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The Adventures of Tom Sawyer | Study Guide

Mark Twain

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The Adventures of Tom Sawyer | Chapter 12 | Summary



Tom's sadness over Becky's absence from school causes Aunt Polly to resort to numerous treatments. Among these cures are water treatment (being doused in cold water and wrapped in a wet sheet) and administration of Pain-Killer. Tom outwits Aunt Polly by asking for the medicine so often that she tells him to get it for himself. Tom wisely dumps it into a crack in the floor in doses. He also feeds the medicine to the cat, which results in getting caught by Aunt Polly.

When Becky returns to school, Tom attempts to get her attention only to be rejected again.


Twain had experience with Pain-Killer—one of many false medicines sold at the time—as did his childhood cat. In his autobiography, he says, "It was not right to give the cat the 'Pain-Killer'; I realize it now." However, he also echoes what the reader can deduce from the novel: "It was a most despicable medicine." He also cites a man of "good judgment" who pronounced the medicine was "made of hellfire." The medicine was, in fact, made of both cayenne pepper and alcohol, so it is no wonder that it burned.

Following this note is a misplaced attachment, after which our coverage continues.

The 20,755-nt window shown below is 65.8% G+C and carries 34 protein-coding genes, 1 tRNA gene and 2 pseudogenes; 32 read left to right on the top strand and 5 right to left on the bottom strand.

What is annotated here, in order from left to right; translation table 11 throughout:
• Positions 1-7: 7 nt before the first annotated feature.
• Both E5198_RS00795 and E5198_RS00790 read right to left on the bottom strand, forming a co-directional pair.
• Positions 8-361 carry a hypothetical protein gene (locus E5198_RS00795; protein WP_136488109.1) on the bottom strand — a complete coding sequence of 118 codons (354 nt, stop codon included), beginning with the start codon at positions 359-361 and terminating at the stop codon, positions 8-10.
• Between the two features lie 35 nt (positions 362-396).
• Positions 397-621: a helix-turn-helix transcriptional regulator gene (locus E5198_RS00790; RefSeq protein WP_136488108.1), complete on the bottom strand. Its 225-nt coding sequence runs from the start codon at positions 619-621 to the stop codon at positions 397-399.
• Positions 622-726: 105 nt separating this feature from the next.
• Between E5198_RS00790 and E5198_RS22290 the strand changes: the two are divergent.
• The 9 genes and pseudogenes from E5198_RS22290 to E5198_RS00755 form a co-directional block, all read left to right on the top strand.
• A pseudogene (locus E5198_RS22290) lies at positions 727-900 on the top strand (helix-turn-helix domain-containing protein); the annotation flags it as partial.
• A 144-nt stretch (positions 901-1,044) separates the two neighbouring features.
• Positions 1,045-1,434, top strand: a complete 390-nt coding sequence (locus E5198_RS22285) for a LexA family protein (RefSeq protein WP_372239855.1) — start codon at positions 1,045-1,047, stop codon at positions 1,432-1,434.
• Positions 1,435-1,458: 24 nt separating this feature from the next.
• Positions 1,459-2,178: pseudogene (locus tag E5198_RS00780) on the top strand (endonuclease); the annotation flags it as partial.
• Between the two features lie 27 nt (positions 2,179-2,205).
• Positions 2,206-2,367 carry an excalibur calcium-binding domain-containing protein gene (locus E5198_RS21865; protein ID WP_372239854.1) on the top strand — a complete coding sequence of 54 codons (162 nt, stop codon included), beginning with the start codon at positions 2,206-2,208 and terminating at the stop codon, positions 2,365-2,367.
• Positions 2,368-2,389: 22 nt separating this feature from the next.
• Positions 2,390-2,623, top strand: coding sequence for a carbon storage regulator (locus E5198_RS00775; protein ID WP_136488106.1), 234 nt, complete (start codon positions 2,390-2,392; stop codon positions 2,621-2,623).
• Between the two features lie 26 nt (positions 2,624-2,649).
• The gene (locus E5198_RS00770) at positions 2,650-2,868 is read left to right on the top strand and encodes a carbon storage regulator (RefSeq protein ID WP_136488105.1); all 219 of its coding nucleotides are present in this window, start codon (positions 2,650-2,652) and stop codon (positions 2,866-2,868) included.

At the time, such medicines were popular, and a doctor's livelihood often depended on the popularity of a patented medicine made of undisclosed ingredients. The desire for a cure, a preventative, or a solution from alternative sources was not something that ended in the 1800s; herbs, diet pills, and homeopathy continue to attract people. In the 1800s patent medicines were sold to people much the same way. Twain's mother, like many other people, was frightened by the cholera epidemic of 1849. Twain agreed to take Perry Davis's Pain-Killer, and he writes in his autobiography that he intended to do so. However, his initial experience with it changed his mind, and he poured it through a crack in the floor—and on one occasion gave it to the cat—much as Tom does in the novel.

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